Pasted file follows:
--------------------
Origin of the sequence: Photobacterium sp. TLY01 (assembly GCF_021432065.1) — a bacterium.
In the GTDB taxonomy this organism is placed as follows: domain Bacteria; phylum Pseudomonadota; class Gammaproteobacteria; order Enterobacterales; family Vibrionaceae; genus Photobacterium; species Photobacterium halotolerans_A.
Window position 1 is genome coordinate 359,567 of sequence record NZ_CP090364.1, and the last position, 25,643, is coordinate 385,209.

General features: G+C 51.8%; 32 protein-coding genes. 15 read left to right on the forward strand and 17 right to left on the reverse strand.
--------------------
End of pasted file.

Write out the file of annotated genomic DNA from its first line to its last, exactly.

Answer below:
Origin of the sequence: Photobacterium sp. TLY01 (assembly GCF_021432065.1) — a bacterium.
In the GTDB taxonomy this organism is placed as follows: domain Bacteria; phylum Pseudomonadota; class Gammaproteobacteria; order Enterobacterales; family Vibrionaceae; genus Photobacterium; species Photobacterium halotolerans_A.
Window position 1 is genome coordinate 359,567 of sequence record NZ_CP090364.1, and the last position, 25,643, is coordinate 385,209.

General features: G+C 51.8%; 32 protein-coding genes. 15 read left to right on the forward strand and 17 right to left on the reverse strand.